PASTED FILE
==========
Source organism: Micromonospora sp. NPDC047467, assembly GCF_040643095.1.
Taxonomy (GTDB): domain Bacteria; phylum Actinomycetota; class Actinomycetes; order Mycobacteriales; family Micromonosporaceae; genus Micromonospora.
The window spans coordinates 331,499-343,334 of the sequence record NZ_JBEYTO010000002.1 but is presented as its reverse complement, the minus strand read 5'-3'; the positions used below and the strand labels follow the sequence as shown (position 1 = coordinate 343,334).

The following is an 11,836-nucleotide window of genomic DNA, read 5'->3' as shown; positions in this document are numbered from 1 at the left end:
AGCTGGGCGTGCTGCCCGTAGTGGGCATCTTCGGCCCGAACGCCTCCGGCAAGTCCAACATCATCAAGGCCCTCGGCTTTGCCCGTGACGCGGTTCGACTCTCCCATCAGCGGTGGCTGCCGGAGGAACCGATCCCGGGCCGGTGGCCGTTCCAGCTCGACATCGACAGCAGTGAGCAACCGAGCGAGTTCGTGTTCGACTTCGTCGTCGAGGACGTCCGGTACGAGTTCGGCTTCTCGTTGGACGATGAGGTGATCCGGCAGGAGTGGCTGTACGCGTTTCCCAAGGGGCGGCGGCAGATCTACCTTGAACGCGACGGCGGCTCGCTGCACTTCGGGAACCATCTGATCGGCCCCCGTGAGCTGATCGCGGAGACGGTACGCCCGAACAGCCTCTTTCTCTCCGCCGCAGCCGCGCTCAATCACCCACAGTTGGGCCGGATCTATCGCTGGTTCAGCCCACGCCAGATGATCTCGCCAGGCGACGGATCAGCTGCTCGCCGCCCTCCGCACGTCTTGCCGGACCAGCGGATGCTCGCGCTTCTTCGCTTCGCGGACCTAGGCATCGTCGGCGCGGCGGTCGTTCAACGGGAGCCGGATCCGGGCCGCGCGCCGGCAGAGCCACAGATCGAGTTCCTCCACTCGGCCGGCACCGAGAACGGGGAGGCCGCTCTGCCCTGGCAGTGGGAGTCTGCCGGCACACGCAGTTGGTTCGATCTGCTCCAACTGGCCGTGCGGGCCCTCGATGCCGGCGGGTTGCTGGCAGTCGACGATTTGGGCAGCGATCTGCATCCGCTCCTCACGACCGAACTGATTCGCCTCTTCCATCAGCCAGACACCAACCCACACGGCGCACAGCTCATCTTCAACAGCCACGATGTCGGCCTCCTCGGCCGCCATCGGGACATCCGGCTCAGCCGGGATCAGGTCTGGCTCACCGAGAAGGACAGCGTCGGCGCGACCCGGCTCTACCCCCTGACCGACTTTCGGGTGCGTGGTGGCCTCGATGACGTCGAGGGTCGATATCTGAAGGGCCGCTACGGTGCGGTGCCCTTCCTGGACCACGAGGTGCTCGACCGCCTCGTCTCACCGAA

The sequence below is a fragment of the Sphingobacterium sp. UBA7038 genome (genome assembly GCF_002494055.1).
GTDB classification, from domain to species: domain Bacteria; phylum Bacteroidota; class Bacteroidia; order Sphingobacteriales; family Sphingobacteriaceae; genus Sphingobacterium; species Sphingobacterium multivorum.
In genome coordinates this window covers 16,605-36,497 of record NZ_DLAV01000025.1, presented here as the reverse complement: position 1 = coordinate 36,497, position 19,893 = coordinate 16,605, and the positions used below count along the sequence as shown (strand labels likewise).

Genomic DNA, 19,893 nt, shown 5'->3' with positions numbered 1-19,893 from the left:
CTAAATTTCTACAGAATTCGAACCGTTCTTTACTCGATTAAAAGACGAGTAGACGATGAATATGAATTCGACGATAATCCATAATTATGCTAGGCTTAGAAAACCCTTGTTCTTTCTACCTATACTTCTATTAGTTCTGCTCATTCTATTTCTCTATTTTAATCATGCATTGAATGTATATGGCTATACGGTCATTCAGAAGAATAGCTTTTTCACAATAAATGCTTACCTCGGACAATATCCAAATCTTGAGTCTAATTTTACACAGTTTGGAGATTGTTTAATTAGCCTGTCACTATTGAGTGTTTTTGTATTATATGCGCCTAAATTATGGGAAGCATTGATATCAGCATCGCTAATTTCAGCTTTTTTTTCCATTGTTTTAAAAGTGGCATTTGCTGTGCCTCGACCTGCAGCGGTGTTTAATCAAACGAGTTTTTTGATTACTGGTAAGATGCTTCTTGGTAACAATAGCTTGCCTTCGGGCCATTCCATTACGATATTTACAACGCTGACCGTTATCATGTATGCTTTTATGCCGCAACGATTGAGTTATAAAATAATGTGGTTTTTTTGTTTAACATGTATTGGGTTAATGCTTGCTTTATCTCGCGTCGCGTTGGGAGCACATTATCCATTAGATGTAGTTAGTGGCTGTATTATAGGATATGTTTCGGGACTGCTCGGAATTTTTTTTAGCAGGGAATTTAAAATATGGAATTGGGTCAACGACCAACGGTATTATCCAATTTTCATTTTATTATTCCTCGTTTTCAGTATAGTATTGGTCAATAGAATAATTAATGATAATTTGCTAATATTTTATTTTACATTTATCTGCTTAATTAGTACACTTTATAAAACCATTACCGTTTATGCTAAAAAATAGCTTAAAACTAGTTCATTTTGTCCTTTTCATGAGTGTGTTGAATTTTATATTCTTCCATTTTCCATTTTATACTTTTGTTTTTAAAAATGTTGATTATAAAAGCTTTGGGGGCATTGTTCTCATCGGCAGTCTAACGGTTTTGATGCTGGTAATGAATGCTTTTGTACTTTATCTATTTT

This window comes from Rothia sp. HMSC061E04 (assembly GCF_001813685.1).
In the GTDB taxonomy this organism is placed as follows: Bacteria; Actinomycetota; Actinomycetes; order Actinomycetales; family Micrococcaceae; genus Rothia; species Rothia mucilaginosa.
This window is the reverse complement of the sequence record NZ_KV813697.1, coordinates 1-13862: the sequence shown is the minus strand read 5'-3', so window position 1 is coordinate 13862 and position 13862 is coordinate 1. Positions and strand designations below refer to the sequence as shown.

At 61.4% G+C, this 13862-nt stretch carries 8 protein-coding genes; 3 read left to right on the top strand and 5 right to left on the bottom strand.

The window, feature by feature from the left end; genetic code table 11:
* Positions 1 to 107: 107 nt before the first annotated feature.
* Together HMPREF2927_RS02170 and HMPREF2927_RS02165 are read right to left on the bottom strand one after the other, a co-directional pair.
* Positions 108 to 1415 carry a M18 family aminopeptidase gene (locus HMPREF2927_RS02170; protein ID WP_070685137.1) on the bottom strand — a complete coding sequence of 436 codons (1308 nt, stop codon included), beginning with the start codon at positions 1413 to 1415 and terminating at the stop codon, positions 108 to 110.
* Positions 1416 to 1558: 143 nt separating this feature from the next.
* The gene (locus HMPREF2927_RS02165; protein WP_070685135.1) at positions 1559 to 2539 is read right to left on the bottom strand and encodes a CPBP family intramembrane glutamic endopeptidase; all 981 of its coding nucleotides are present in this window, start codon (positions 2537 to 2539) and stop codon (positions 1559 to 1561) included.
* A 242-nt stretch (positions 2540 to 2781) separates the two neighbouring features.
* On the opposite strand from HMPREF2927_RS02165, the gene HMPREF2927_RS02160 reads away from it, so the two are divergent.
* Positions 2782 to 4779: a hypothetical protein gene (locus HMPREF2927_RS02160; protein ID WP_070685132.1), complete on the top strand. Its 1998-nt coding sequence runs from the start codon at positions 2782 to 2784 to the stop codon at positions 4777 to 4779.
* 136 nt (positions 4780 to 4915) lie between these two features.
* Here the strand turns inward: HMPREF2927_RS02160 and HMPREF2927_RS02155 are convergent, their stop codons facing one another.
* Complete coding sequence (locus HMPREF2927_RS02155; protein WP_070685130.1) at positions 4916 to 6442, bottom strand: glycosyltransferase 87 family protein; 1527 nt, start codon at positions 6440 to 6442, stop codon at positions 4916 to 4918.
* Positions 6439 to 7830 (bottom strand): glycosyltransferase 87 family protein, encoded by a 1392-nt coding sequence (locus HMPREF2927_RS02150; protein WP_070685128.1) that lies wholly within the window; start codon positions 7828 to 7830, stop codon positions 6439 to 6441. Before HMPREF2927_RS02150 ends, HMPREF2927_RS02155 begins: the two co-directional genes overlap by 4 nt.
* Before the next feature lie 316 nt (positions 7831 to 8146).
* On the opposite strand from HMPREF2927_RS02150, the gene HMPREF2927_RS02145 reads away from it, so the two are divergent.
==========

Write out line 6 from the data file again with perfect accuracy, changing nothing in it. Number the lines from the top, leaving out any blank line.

The sequence below is a fragment of the Sphingobacterium sp. UBA7038 genome (genome assembly GCF_002494055.1).